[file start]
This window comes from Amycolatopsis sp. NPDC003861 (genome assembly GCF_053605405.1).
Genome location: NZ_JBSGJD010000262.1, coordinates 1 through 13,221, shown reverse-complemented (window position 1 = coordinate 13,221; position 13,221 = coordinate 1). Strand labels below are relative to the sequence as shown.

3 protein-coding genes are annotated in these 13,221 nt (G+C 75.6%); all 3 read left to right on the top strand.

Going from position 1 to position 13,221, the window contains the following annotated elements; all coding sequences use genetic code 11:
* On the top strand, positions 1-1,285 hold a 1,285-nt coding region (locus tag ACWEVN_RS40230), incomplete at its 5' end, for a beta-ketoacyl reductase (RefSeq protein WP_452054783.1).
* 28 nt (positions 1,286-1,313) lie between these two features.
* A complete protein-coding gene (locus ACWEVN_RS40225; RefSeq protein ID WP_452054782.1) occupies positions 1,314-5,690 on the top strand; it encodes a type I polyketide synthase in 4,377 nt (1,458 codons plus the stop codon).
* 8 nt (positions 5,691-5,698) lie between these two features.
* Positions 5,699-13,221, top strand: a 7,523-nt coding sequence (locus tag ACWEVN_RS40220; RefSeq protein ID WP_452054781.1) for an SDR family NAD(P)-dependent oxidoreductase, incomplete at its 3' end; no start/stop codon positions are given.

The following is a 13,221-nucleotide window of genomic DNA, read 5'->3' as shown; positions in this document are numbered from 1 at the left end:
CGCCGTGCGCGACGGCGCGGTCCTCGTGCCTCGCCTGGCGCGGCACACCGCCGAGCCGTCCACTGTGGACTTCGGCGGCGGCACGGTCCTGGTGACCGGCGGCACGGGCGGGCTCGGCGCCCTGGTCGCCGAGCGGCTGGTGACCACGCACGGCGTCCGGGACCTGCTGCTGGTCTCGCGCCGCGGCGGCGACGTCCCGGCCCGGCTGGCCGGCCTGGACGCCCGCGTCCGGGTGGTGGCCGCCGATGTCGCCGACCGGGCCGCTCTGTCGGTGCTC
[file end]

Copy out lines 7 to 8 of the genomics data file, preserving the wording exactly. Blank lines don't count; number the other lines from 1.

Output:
* A complete protein-coding gene (locus ACWEVN_RS40225; RefSeq protein ID WP_452054782.1) occupies positions 1,314-5,690 on the top strand; it encodes a type I polyketide synthase in 4,377 nt (1,458 codons plus the stop codon).
* 8 nt (positions 5,691-5,698) lie between these two features.